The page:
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What is telemedicine's role in vaccine distribution?

Certintell Teleheath CEO Benjamin Lefever says his company serves as a "conduit" to get concerned patients accurate information about the COVID-19 vaccine.

DES MOINES, Iowa — Starting Feb 1, more Iowans will begin receiving COVID-19 vaccinations under Phase 1B, and the CEO of Certintell Telehealth believes telemedicine could be pivotal in helping with vaccine distribution. 

"Pre-pandemic we were engaging about a thousand patients," Founder & CEO Benjamin Lefever said. "Now we're about 10,000."

The company provides remote monitoring services to patients, sometimes chronically-ill, in 25 states and also helps those who are underserved and in rural areas. 

With the rollout of more phases for vaccinations coming, Lefever believes telehealth can also be helpful because they can deliver important vaccination information to patients who might not be aware of the messages.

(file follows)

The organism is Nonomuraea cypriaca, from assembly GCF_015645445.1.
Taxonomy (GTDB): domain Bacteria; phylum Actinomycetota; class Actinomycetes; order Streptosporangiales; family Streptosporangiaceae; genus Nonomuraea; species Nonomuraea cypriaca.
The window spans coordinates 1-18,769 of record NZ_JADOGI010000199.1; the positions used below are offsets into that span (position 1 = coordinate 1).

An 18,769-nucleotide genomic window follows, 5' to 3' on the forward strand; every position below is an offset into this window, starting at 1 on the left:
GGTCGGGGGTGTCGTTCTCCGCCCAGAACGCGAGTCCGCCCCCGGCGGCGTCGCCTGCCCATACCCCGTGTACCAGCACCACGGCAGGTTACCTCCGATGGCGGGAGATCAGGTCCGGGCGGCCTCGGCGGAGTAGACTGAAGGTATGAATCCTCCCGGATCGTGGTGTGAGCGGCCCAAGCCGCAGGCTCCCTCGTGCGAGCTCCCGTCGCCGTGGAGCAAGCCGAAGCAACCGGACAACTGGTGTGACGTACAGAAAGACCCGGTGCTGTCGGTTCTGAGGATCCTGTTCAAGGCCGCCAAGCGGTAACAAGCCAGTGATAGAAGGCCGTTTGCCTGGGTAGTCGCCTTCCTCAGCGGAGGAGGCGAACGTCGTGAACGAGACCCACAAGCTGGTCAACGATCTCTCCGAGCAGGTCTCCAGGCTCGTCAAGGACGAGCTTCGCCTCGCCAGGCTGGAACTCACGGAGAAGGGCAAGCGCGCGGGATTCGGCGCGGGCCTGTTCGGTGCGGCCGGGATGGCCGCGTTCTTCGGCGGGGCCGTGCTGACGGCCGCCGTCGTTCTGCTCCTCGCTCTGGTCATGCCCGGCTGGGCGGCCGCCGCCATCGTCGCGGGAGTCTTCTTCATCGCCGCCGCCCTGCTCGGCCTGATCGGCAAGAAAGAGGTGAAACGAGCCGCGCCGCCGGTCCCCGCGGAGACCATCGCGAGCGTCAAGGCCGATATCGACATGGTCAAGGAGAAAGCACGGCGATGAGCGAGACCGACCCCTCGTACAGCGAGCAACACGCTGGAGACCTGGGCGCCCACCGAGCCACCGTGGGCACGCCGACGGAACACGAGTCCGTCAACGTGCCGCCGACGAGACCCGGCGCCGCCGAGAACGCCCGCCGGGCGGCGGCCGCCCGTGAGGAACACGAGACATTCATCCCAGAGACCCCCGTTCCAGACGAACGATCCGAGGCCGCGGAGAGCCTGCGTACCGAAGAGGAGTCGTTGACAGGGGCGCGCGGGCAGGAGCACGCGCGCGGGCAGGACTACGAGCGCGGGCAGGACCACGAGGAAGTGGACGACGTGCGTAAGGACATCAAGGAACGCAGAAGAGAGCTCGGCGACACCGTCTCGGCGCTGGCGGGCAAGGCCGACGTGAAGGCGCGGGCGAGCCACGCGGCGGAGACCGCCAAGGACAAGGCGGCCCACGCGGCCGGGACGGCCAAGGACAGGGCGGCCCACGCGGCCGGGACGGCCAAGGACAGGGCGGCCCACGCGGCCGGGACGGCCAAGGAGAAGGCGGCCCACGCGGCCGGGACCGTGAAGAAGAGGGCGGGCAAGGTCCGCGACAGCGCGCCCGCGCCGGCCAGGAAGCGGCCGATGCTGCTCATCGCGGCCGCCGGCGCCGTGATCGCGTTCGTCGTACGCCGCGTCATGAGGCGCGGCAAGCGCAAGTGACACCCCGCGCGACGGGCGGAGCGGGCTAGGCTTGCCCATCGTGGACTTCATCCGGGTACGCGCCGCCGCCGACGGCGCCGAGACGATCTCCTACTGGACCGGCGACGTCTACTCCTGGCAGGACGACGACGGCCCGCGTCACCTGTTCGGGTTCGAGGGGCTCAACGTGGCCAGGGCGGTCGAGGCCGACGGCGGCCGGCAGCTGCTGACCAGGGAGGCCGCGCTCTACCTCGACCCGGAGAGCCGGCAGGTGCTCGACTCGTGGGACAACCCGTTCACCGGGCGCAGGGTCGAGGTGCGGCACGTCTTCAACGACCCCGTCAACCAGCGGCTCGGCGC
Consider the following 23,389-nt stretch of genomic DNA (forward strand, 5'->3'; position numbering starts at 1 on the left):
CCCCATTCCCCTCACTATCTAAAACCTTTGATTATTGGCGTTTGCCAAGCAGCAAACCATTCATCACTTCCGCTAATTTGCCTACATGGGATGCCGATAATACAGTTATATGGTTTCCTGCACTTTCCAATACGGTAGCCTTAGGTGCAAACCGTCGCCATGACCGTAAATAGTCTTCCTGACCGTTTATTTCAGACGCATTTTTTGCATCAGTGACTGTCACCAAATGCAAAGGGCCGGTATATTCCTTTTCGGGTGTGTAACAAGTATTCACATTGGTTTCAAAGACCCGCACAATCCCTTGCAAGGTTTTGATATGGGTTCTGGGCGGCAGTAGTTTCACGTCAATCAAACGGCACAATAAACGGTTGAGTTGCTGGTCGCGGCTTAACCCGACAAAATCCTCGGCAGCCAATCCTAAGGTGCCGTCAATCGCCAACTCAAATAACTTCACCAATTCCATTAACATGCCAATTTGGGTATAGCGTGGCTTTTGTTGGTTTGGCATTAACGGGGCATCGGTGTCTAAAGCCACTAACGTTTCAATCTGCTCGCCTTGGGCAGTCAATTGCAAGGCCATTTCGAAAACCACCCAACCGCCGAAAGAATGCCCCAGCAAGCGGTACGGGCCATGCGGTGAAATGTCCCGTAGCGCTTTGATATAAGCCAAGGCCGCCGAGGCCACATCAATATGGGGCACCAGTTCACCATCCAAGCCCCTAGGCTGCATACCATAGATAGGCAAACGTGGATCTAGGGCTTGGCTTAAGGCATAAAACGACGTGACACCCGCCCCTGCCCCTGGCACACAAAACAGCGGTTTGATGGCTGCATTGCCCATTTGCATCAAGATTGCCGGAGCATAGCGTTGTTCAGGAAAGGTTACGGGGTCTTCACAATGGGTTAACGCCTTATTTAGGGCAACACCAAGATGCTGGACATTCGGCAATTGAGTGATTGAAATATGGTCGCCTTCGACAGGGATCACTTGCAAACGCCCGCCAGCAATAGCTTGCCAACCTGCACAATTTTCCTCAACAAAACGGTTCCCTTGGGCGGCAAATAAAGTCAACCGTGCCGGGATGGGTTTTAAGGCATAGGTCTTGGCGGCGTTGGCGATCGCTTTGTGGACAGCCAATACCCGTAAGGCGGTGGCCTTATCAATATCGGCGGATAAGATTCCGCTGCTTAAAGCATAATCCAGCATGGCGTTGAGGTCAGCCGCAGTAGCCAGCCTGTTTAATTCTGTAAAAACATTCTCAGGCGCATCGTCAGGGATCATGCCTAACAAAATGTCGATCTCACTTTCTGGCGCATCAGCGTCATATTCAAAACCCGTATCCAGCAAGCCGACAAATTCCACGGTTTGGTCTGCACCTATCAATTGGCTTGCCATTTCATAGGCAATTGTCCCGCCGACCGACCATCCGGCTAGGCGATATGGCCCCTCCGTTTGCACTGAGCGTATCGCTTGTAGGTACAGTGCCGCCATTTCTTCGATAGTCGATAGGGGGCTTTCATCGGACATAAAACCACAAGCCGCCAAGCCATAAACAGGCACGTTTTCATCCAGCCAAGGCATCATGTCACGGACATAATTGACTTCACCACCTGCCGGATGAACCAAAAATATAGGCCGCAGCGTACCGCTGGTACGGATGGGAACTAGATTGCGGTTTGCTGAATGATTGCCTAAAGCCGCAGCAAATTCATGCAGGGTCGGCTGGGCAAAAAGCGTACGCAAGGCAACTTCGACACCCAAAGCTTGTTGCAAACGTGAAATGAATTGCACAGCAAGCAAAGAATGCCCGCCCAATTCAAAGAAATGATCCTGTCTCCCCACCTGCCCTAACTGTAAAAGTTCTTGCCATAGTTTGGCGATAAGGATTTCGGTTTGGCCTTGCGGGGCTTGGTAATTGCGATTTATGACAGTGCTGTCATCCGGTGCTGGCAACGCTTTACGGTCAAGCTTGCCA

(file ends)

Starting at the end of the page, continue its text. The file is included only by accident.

"A key one, today, is being able to identify where a site is at," Lefever said. "Not only where they can get the vaccine, but get tested."

By distributing information to patients in need, Lefever says the health care gap is being closed.

He said some of his patients of color are still apprehensive about getting the vaccine.

Lefever and his staff use a small portion of time after each visit with concerned patients to go over the facts of the vaccine.

"Telehealth, because of more touchpoints, will be a conduit to continue to educate patients where they are, to up their comfort level with getting the vaccine," Lefever said.

For patients who do have concerns, the clinic Certinell partners with is alerted so they can also speak with the clients and reinforce why the vaccine is essential.

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